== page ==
- Getting enough sleep cuts risks of dementia, heart disease, obesity and more
- But new University of Colorado, Boulder, research suggests that too much sleep may hurt the heart too
- People who got five or less hours of sleep were at a 52% higher risk of heart attack than average
- Heart attack risks were twice as high among those who slept more than 10 hours
- Getting between six and nine hours of sleep cut risks by 18%
Sleeping too much – or too little – raises the risk of a heart attack, warns major new research.
Less than five hours was linked to a 52 percent greater risk of heart attack, while those who slept more than 10 hours a night were at twice the risk.
Even for non-smokers who exercise and have no genetic predisposition to cardiovascular disease, skimping on sleep – or getting too much of it – increases the chances of a heart attack, according to the study of more than 460,000 British adults.
The findings, published in the Journal of the American College of Cardiology, also suggest that, for people at high genetic risk for heart attack, sleeping between six and nine hours each night can offset that risk.
On one hand, sleeping too much may increase overall inflammation, but sleeping too little could damage tissue and trigger habits like poor diet that contribute to heart attack risks, the University of Colorado, Boulder, researchers suggest.
People who don’t sleep enough, or sleep too much are both at elevated risks for heart attacks, a new study suggests – but getting between six and nine hours of rest cuts risks by 18%
Study senior author Dr Celine Vetter, Assistant Professor of Integrative Physiology at University of Colorado Boulder said: ‘This provides some of the strongest proof yet that sleep duration is a key factor when it comes to heart health, and this holds true for everyone.’
For the study, Dr Vetter and colleagues at Manchester University and Massachusetts General Hospital analysed the genetic information, self-reported sleep habits and medical records of 461,000 UK participants age 40 to 69 who had never had a heart attack, then followed them for seven years.
Compared to those who slept six to nine hours per night, those who slept fewer than six hours were 20 percent more likely to have a heart attack during the study period.
Heart attacks were 34 percent more likely among those who slept more than nine hours a night.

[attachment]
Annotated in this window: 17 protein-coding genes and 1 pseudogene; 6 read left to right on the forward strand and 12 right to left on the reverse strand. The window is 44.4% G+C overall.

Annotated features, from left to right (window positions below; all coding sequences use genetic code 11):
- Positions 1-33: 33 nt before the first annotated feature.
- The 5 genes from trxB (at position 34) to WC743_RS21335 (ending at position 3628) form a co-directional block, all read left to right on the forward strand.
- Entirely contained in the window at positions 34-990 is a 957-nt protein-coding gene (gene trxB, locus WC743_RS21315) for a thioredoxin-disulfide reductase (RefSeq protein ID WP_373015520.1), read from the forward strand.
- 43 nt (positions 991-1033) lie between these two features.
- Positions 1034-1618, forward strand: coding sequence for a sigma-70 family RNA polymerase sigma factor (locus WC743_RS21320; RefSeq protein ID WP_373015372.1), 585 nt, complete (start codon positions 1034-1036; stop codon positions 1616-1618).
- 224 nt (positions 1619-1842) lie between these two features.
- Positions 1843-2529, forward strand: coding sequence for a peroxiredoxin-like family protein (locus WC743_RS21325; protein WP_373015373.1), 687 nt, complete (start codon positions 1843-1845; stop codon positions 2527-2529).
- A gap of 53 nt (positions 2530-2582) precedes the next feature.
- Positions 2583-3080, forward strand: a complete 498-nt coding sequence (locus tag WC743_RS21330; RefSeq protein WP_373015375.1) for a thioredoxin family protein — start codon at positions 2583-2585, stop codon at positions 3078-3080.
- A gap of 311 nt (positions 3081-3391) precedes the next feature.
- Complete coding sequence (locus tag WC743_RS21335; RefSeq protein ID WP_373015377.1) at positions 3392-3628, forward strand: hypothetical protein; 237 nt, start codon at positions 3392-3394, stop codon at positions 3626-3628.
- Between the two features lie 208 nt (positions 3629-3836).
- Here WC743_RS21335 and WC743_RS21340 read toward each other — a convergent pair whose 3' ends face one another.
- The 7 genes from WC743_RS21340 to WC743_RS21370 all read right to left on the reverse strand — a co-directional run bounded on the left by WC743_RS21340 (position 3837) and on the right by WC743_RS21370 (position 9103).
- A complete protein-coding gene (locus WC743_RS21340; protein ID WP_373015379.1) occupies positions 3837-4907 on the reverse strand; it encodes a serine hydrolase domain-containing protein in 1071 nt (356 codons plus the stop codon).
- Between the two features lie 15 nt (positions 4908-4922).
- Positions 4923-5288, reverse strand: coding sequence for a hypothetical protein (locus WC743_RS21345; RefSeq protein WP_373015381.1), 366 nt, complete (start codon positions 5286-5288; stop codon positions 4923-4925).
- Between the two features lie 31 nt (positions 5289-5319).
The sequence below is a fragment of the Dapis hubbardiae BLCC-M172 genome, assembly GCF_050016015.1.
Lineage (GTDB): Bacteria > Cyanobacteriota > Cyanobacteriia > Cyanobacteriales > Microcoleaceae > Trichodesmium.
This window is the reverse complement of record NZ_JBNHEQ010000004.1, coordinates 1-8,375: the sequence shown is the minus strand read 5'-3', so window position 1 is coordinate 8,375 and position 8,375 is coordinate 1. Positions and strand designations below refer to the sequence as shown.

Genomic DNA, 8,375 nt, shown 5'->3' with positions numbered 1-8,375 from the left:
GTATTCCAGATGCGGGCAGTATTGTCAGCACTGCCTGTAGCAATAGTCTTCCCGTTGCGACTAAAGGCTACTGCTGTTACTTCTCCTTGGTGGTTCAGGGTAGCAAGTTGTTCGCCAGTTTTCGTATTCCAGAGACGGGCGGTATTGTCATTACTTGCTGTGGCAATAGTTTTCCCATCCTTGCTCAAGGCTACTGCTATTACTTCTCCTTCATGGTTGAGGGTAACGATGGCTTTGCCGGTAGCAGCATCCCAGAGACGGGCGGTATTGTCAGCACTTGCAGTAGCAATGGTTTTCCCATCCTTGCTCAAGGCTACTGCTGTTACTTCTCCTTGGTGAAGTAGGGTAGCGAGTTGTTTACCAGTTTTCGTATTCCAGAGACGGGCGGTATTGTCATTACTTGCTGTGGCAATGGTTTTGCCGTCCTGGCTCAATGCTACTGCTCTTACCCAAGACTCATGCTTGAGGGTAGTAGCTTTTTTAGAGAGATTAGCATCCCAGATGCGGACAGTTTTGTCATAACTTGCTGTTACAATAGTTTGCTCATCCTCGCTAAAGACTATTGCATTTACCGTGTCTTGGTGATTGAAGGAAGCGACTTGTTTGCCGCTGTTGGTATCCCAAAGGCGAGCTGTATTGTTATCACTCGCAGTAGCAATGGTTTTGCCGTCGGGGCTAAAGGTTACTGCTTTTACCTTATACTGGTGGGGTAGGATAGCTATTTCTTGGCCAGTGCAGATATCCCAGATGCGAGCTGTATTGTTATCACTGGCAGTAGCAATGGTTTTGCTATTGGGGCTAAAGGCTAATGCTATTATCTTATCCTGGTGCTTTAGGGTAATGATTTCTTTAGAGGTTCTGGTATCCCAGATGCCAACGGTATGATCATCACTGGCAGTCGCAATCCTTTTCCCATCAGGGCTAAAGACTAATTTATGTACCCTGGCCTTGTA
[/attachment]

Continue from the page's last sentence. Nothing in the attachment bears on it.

When the researchers looked only at people with a genetic predisposition to heart disease, they found that sleeping between six and nine hours nightly cut their risk of having a heart attack by 18 percent.
‘It’s kind of a hopeful message, that regardless of what your inherited risk for heart attack is, sleeping a healthy amount may cut that risk just like eating a healthy diet, not smoking, and other lifestyle approaches can,’ said lead study author Iyas Daghlas, a medical student at Harvard University.
Previous studies suggested a link between sleep and heart health, but because they were observational – looking at different groups to see who develops disease – it was difficult to determine whether poor sleep causes heart problems or vice-versa.
For the new study, the researchers used the massive UK Biobank dataset and combined observational and genetic research to ask the question in a different way.
After taking into account 30 other factors – including body composition, physical activity, socio-economic status and mental health – they found that sleep duration, in and of itself, influenced heart attack risk independently of the other factors.
The farther people fell outside the six to nine hour per night sleep range, the more their risk increased.
For instance, people who slept five hours per night had a 52 percent higher risk of heart attack than those who slept seven to eight hours, while those who slept 10 hours nightly were twice as likely to have one.
The researchers then looked at the participants’ genetic profiles to determine whether those who were genetically predisposed to short sleep were more likely to have heart attacks; 27 genetic variants have been associated with short sleep.
The team discovered similar patterns, and found that genetically influenced short sleep duration was a risk factor for heart attack.
Dr Vetter said: ‘This gives us even more confidence that there is a causal relationship here – that it is sleep duration, not something else, influencing heart health.’
The study did not explore the mechanism by which short or long sleep may boost heart attack risk, but previous studies have pointed to a few explanations.
Sleeping too little can impact the lining of the arteries, or endothelium, impact bone marrow development of inflammatory cells, but also lead to poor dietary choices and ill-timed eating – which can in turn impact weight and, also, heart health.
The researchers said that too much sleep may also boost inflammation in the body, which is also associated with cardiovascular disease.
They hope their findings will increase awareness about sleep’s heart-health benefits.
Dr Vetter added: ‘Just as working out and eating healthy can reduce your risk of heart disease, sleep can too.’